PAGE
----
Pictures from Ghent

My love of old cities had already taken me down to Rothenburg ob der Tauber and Heidelberg, so I don’t know why I had never been to Ghent, which is a lot closer. However, while all of these places feature beautiful medieval architecture, Ghent feels the most vibrant. Unlike Rothenburg, which forbids any changes that alter the cities appearance, Ghent feels more alive as it also incorporates modern elements in beautiful symbioses. And it is build around several rivers and canals which – as you can probably tell from the number of photos – has its very own appeal.

Day 1

The weather the first day wasn’t great, so all of that day’s pictures a bit gloomy.




Day 2

I got a very early start on the second day and was rewarded by these beautiful sights during the blue hour.




Mond über Kanal

Alte Post

On my way home, a final look back at the church towers that define Ghent’s skyline and are visible from almost anywhere in the city.

Look back


The Case of Multicast Message Loss (again)

I have written about trouble-shooting multicast issues several times before, but multicast is a gift that keeps on giving.

The Problem

The application in question would miss a substantial number of messages. A trace on the connected switch showed that all packets had been put on the wire. Tracing with Microsoft Message Analyzer on the machine showed these same messages missing, so our application probably was not at fault. Additionally, it did work on other machines just fine.

The Analysis

So I went back to the drawing board, reviewed and double-checked everything I had learned about high-throughput multicast messaging and

  • set appropriately large socket receive buffer sizes in the multicast message receiving application,
  • activated all TCP/UDP Rx/Tx offloads in the NIC configuration,
  • activated receive side scaling (RSS) and picked the maximum number of RSS queues,
  • set the NICs’ receive buffers to their maximum values,
  • disabled flow-control,
  • turned off all power-saving features in NIC and operating system,
  • used the most aggressive interrupt moderation setting, and
  • updated the NIC driver top the latest version.

In order to check NIC settings, I keep the following PowerShell snippet handy. It gives me the current, all valid and maximum values for each parameter of each NIC in the NIC team. And it doesn’t even require admin privileges.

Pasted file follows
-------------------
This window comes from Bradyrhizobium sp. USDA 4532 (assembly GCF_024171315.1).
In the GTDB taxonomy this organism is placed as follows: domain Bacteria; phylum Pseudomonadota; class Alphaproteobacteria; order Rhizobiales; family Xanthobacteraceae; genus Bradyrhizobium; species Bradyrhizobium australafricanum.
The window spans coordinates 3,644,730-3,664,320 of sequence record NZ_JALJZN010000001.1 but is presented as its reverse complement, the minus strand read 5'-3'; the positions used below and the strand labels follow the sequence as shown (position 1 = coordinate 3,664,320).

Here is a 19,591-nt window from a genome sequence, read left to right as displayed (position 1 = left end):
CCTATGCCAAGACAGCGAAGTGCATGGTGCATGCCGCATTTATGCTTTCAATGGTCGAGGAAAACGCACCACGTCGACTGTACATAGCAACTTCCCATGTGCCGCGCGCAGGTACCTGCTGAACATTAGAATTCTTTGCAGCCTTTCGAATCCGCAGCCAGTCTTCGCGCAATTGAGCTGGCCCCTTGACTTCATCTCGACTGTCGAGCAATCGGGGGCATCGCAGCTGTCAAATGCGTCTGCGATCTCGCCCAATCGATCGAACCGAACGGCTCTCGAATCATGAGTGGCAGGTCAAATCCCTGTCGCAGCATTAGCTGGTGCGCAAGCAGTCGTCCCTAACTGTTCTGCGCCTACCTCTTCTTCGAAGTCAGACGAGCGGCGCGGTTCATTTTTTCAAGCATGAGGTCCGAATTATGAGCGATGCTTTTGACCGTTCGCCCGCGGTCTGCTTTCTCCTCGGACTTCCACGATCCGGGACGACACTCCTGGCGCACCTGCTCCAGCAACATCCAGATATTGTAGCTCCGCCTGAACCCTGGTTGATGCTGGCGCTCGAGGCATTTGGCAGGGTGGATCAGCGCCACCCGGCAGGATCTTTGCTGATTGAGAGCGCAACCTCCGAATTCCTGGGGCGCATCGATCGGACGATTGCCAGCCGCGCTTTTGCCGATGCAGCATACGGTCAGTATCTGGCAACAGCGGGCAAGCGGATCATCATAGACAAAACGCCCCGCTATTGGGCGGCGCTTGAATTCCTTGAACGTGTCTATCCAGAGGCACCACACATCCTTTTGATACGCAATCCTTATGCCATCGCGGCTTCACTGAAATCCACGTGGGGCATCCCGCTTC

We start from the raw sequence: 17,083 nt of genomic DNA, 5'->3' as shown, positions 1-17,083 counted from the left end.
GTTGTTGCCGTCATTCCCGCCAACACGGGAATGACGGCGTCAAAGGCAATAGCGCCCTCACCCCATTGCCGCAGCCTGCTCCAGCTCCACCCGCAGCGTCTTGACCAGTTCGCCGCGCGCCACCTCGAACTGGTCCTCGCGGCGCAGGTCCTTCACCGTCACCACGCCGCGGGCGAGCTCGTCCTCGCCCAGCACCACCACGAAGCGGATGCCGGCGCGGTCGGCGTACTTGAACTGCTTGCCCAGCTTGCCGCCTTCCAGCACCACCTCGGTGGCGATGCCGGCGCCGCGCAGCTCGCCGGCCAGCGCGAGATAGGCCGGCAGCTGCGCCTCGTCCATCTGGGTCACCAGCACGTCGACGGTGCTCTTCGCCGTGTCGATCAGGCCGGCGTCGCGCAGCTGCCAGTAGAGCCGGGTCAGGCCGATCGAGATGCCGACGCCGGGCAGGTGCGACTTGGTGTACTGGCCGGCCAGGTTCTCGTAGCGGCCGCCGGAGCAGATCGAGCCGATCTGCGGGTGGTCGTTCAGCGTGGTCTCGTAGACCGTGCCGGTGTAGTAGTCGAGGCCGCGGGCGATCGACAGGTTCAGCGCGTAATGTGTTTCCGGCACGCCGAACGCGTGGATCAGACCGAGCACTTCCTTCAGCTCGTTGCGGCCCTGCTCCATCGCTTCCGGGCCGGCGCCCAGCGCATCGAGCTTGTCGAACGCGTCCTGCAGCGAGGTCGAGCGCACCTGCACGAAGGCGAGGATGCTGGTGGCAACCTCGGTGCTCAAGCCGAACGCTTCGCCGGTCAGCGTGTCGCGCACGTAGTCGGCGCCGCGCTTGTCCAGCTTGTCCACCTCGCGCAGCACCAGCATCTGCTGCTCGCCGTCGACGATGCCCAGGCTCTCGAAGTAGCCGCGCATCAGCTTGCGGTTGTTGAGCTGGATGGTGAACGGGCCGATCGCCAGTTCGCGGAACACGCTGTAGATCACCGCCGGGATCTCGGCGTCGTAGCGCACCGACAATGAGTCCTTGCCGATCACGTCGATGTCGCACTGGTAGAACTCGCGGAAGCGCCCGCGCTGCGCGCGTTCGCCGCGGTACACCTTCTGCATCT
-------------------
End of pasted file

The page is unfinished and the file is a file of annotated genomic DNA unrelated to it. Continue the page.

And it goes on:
(Get-NetLbfoTeam "MyNicTeam").Members | Get-NetAdapterAdvancedProperty | ft DisplayName,DisplayValue,ValidDisplayValues,NumericParameterMaxValue

Other useful sources:

But even after ensuring all parameter were at their optimal values, the problems persisted. So I spent some time setting up perfmon with these network-related performance counters.

One counter immediately jumped out: Packets Received Discarded was pretty much constant on the machines our application worked on. But on the machines where we noticed packet loss, this number was growing fast.

This Technet blog post has a good explanation of that performance counter and tips on how to gather it from multiple machines remotely using PowerShell.

The Cause

It turns out the machines experiencing multicast message loss had substantially smaller receive buffers (512) compared to the machines that were working fine (2048 and 4096). Even though our setup script had correctly configured the maximum value for this parameter, that was apparently still insufficient.

So we ended up upgrading the NICs on the cluster experiencing the problems and the multicast messages loss went away.

Upon closer examination we also noticed TCP packet loss while our multicast application was running. But because resends were mostly successful, only introducing small delay this had gone unnoticed before.

Pictures from Lübeck Part 1: The Sights

Over the Easter holiday I spent two days in Lübeck, Northern Germany. With some of the highlights already published on my Instagram, here’s the full report.

Coming from the train station, you enter the city through Holstentor, its most iconic landmark.

Holstetor, St. Petri, Salzspeicher

Holstentor SPQL

Lübeck Cathedral with Mühlenteich.

Dom und Mühlenteich

The townhall below is particularly curious: it combines several different materials, colors and styles while also lacking a clear architectural focal point.

Rathaus (1)


In general, I just fell in love with the historic crow-stepped gable town houses you find everywhere.

Häuser (2)

Häuser (1)

Häuser mit Halbturm

Model of the historic city center with Holstentor on the left, town hall in the center and the cathedral at the bottom: